Jewelry Sales Stay Even for 2002

October 13, 2003

Jewelry Sales Stay Even for 2002

Jewelers of America's annual Cost of Doing Business Survey shows JA members completing the survey reported 0% annual sales increases in 2002 from 2001 – the second year in a row jewelers experienced no sales growth. This compares to a 3.3% increase in 2000 and the 10.5% increase achieved in 1999.

Jewelers' Sales by Store Type
Not all JA members are growing at the same rate. Median sales ranged from -6.9% to +10.1%. Looking at the various types of jewelers studied, chains and jewelers designated as designer/artist/custom enjoyed sales increases. Chains overall were up 6.1%, while designer jewelers' sales rose 9.1% overall. However, designer jewelers' sales in 2001 were down 12.5%, which should be considered in light of their dramatic rise in 2002. Chains had been up 3.2% in 2001, which makes their 6.1% rise in 2002 an even better gain. In fact, chains have been the only category to experience sales rises in both 2001 and 2002.

Independent high-end jewelers saw sales decline 2.7%, an even bigger hit than last year, when their sales declines 0.3%. Independent middle-range jewelers' sales overall decreased 0.2%, while last year their sales had stayed even with the year before.

Category Winners
Diamond jewelry and loose diamonds continue to represent the largest category of sales for JA member jewelers – nearly half of all sales – with diamond jewelry commanding 34% of sales and loose diamonds bringing in 13%. Though marketers continue to champion branded diamond jewelry for its added value, loose diamond sales actually increased slightly over the year before, while diamond jewelry sales decreased.

For the second year in a row, the decline in sales of watches stabilized, as timepieces held on to 5% of sales in jewelry stores. Colored gemstone jewelry sales also stayed constant at 9%. Karat gold jewelry sales declined slightly, from 11% of total sales in 2001 to 10% in 2002.

Jewelers' profitability slipped for the second year in a row, from 6.1% in 2001 to 4.2% in 2002 (as measured by the median). However, jewelers were able to maintain higher gross margin levels than in previous years. This has been important to achieving even the reduced profitability the industry had, according to the survey. Once again, chains and designer jewelers were the winners among the four types of stores studied, with chains achieving 52.6% gross margins and designers notching 57.6% gross margins. Independent high-end jewelers saw margins of 46.9% while independent mid-range stores achieved 49.8% margins.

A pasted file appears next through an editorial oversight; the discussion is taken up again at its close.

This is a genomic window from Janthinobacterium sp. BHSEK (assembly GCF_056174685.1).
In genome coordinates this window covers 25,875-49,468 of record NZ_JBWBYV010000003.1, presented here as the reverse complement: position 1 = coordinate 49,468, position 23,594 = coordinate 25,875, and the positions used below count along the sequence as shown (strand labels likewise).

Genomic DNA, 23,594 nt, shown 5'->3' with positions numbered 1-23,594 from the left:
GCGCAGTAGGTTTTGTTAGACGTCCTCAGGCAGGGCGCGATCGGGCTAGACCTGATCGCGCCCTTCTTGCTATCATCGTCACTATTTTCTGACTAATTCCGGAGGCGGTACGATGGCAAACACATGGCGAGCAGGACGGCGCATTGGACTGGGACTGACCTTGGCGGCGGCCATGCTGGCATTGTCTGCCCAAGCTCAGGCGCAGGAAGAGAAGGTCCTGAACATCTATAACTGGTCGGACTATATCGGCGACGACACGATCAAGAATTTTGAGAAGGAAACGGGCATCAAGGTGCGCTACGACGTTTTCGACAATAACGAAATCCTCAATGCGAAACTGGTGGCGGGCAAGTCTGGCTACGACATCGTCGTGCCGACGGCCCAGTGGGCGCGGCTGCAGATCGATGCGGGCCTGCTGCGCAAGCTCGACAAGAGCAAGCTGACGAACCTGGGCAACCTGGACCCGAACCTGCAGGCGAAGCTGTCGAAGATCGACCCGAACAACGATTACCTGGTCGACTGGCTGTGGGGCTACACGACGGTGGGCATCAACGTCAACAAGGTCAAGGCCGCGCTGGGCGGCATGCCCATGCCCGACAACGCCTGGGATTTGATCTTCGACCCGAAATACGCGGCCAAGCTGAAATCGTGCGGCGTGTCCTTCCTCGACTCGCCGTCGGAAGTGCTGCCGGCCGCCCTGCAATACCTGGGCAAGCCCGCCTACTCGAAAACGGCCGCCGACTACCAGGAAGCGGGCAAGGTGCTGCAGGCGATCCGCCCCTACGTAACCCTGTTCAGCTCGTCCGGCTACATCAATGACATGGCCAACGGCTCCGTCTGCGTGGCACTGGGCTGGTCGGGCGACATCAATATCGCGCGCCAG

The Respondents
Response to the JA Cost of Doing Business Survey has generally been stable over the last several years – with this year's being the fourth best ever. A broad cross-section of businesses from across the country responded. Independent mid-range jewelers were the biggest responders, with almost 63% of results from them. Independent high-end jewelers constituted 25% of respondents, designers were 7% and chains were almost 4%.

Downtown merchants represented the largest group of respondents at 36%, while strip malls constituted almost 33% of responses. But given the number of stores chains have, the sample actually covers more mall stores than non-mall-based jewelers. Most respondents rent their stores, though independents are most likely to have made the investment in purchasing their locations.

Key Facts
A substantial 80.5% of JA member jewelers are making their own jewelry, with a few making all the jewelry they sell. Median sales of "made" versus "puchased" jewelry approximate 10%. Also worth noting is that while jewelers went through a period of growth in the use of the Internet, that growth leveled off in 2002.

The JA Cost of Doing Business Survey is published each fall and offers retail jewelers comprehensive financial information to help them evaluate and compare their store's performance to others in the industry. The survey is also used by banks, accountants, consultants and marketers as a yearly snapshot of retail jewelry store performance.

The survey is based upon confidential questionnaires submitted by hundreds of JA members. It looks at many key performance measures. The study's format, scope and content are similar in each annual edition, making it easy to compare year-to-year data.

The 2003 Cost of Doing Business Survey, now in print, is available to JA member retailers for $19.95. The survey is $125 to non-members. JA members who contribute to the data by completing questionnaires receive one free copy. For information on participating in the survey or ordering it, contact JA at (800) 223-0673 or visit

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